In copyright law: to epitomize; to reduce; to contract. It implies preserving the substance, the essence, of a work, in language suited to such a purpose. In making extracts, there is no condensation of the author's language, and hence no abridgement. To abridge requires the exercise of the mind; it is not copying. Between a compilation and an abridgment there is a clear distinction. A compilation consists of selected extracts from different authors; an abridgment is is a condensation of the views of one author.

A*bridge" (#), v. t. [imp. & p. p. Abridged (#); p. pr. & vb. n. Abridging.] [OE. abregen, OF. abregier, F. abr'eger, fr. L. abbreviare; ad + brevis short. See Brief and cf. Abbreviate.]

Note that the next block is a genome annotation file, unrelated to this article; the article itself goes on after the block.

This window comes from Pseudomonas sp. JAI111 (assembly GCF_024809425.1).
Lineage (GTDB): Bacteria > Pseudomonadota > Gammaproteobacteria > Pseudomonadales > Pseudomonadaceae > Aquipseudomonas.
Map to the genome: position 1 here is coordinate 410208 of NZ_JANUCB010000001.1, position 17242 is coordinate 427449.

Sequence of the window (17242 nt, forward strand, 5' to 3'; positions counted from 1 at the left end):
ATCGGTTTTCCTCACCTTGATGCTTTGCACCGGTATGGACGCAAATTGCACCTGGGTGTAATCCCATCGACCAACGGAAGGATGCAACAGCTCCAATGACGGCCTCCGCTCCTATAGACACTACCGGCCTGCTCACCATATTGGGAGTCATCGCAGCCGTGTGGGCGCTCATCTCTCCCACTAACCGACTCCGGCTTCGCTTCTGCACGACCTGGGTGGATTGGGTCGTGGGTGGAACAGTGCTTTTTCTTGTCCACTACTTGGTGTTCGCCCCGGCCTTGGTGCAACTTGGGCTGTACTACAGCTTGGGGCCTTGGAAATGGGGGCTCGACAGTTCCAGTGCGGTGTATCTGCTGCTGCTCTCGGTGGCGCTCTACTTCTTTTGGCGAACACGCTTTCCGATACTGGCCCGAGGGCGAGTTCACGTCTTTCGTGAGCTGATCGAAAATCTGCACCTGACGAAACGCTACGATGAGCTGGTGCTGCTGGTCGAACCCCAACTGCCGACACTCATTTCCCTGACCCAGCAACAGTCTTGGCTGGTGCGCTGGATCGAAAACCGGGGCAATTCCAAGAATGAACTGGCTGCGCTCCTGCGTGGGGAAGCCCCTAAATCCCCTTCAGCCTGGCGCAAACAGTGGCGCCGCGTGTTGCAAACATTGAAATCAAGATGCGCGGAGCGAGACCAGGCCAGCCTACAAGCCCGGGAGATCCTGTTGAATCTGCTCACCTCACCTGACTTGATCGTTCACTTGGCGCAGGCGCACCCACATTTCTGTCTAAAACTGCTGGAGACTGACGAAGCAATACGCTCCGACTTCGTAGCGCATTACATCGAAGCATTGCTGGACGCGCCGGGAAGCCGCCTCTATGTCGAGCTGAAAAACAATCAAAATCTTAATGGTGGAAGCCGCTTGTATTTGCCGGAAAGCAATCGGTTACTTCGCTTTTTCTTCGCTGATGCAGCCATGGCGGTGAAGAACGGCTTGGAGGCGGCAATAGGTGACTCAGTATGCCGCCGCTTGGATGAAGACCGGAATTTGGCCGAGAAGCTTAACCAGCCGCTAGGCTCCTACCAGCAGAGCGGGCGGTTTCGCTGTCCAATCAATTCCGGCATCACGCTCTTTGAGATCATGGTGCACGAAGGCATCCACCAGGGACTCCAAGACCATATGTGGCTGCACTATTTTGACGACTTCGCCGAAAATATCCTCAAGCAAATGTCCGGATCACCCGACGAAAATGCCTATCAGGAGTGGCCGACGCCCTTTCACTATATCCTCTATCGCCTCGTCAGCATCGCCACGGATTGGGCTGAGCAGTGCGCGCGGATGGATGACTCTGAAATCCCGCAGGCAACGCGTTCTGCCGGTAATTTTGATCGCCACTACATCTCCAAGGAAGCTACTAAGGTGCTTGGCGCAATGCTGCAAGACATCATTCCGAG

To make shorter; to shorten in duration; to lessen; to diminish; to curtail; as, to abridge labor; to abridge power or rights.

"The bridegroom . . . abridged his visit."


She retired herself to Sebaste, and abridged her train from state to necessity. Fuller.


To shorten or contract by using fewer words, yet retaining the sense; to epitomize; to condense; as, to abridge a history or dictionary.


To deprive; to cut off; -- followed by of, and formerly by from; as, to abridge one of his rights.


© Webster 1913.

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